I have been in Scotland, near Aviemore and futher north. The origin of my book 'Land of my Father', and home of many happy memories.
My other half (OH) has been working in Kochi, India.
He goes to India because
- It is hot and sunny ( when it is not the monsoon season, which it is)
- He likes curries
- He gets freedom from the mundanities of suburban life and gets to stay in swanky hotels, where he has only to suggest he might like mango with his breakfast curry and a man will find one for him fresh from the nearest mango tree.
- I love it.
- It is not usually hot.
- I get to stay in traditional Scottish accomodation which is generally not swanky at all, but there are potato scones for breakfast, and the carpets are floral.
And imagine OH's surprise when it didn't rain for a whole week in the monsoon season, so he didn't get to wear his spanking brand new super-lite anorak or lie under the special anti-rain canopy beside the pool.
My idea of photography in Scotland is some overcast, moody weather.
What I got was mostly relentless blue skies, and dry vegetation.
Or sea mist, with dull grey skies.
Even the forest was looking in need of some refreshment.
So I decided not to worry about my photography and just enjoy walking, exploring new places, and collecting pebbles along the way.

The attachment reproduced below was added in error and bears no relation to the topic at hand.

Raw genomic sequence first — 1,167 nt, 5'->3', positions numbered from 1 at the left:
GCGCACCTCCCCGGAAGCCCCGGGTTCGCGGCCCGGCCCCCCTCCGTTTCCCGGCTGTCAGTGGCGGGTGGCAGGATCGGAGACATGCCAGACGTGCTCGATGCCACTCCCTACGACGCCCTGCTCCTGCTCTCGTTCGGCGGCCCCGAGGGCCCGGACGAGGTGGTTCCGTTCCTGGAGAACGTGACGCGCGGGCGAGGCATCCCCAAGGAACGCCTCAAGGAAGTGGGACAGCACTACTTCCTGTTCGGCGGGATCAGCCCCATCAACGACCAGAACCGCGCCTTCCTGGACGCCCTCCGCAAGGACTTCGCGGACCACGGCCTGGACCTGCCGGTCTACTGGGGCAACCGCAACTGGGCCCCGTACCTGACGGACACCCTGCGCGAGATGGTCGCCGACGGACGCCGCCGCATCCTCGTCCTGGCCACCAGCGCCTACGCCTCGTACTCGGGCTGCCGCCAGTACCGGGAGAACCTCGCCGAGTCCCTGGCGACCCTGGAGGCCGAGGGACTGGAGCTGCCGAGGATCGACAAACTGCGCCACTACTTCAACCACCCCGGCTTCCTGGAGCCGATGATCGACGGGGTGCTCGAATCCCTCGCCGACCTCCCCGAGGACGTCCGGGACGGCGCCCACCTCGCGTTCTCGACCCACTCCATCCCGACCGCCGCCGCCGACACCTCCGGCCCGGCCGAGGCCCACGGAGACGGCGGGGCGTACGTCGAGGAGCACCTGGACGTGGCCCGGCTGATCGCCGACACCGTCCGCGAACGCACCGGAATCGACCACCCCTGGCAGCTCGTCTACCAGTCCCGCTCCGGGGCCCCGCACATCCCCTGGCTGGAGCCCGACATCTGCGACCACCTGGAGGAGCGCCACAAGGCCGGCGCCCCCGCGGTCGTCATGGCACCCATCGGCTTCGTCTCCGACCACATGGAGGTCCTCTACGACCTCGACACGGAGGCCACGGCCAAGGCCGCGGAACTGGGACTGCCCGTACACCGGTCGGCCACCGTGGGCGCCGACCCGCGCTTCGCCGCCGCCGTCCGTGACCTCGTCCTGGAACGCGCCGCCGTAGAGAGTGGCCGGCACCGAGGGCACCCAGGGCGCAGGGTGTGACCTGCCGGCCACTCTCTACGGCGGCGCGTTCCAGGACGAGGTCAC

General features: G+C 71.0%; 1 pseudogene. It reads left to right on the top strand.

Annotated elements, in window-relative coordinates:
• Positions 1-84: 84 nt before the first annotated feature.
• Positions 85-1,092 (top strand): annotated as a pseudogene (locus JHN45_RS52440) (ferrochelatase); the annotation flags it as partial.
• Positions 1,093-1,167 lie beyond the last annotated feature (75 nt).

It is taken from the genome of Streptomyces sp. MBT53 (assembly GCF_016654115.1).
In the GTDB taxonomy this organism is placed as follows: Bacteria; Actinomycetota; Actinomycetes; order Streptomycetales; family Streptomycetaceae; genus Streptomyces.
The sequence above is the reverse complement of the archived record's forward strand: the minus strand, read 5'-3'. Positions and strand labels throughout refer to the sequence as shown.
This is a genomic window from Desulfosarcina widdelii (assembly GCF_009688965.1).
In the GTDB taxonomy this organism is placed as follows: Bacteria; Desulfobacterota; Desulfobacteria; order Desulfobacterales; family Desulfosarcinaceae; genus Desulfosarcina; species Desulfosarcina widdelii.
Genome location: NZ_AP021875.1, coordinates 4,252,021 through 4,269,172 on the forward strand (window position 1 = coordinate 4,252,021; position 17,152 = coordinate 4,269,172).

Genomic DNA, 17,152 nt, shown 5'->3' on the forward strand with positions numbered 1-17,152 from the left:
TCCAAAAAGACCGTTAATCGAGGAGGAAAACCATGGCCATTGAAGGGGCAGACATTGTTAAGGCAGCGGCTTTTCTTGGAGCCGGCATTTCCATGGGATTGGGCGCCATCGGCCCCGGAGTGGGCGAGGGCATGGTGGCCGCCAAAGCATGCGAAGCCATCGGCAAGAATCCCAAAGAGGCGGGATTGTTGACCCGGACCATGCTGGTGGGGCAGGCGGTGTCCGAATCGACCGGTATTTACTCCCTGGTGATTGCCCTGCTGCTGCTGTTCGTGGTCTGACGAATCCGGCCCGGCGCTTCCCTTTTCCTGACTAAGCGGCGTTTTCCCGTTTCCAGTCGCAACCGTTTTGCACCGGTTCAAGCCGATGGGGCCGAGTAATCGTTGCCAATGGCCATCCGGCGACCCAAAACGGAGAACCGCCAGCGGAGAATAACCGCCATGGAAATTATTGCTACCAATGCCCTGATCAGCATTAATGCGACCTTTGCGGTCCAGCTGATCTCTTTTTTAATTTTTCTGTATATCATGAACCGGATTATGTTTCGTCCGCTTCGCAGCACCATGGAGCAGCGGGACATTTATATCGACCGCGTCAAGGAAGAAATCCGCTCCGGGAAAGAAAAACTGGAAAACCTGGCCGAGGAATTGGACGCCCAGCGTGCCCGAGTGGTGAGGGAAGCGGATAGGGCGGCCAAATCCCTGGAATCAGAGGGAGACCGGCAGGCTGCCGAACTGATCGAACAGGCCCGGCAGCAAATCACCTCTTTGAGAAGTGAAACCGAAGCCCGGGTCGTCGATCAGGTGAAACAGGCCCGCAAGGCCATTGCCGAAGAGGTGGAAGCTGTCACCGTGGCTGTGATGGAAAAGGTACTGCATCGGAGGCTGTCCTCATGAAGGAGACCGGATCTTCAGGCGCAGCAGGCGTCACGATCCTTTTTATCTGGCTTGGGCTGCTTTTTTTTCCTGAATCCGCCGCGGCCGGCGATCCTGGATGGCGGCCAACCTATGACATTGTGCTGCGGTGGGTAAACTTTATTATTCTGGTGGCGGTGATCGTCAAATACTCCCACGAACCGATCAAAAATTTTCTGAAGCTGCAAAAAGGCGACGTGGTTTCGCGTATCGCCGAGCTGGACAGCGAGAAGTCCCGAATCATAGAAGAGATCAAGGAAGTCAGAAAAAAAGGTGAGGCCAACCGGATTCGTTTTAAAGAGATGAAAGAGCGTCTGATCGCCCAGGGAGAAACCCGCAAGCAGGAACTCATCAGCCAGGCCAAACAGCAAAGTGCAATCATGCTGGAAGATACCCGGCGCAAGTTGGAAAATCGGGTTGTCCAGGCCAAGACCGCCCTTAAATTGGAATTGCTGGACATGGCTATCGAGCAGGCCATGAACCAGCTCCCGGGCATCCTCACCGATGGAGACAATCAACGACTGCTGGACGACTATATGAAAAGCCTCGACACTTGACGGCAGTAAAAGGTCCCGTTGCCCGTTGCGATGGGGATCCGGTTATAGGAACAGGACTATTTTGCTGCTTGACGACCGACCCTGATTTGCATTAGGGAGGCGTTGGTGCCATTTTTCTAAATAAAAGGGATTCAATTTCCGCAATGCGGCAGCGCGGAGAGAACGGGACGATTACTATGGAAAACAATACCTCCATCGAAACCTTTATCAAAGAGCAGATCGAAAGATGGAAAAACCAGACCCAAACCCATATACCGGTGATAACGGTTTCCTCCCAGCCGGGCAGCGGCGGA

I found fields of orchids beside the dunes.
Wild flowers and grasses
A lighthouse at Portmohomack surrounded by gorse.
A swing in the middle of nowhere.
The surprisingly ornate gardens at Dunrobin Castle.
The scenic coastal path from Brora to Golspie
|we are walkers|
|towards Dunrobin on the coastal path|
and some litter, but so much less than down south
|inevitable collections of human material|
On the beach I collected pebbles and litter.
The pebbles mostly stayed in Scotland
Easyjet luggage allowance is not generous, and I already own a lot of stones and pebbles from around the world.
|a perfect pebble|
In Findhorn the sun set late at 22.15. And there was not a midge in sight. Avoiding the west coast in July was a good plan.
And in Nairn, where I spent my childhood summers, children were paddling in the same pool that I paddled in 55 years ago with my blue wind up boat.
Not much has changed up there.
Except that the library has moved. When I asked the librarian when it had relocated, she looked at me as if I was a little dim, and replied '1982'.
Which doesn't say much for my powers of observation.
|Nairn paddling pool|
I came home with just one 'keeper' photograph, from the beautiful Loch an Eilan near Aviemore.
|Loch an Eilan © Caroline Fraser|
Hopefully later this year it will find its way into the lovely Laundry Gallery in Aviemore, where it will be seen by people who understand the beauty of the Cairngorm National Park, and who, like me, probably prefer it a little cooler.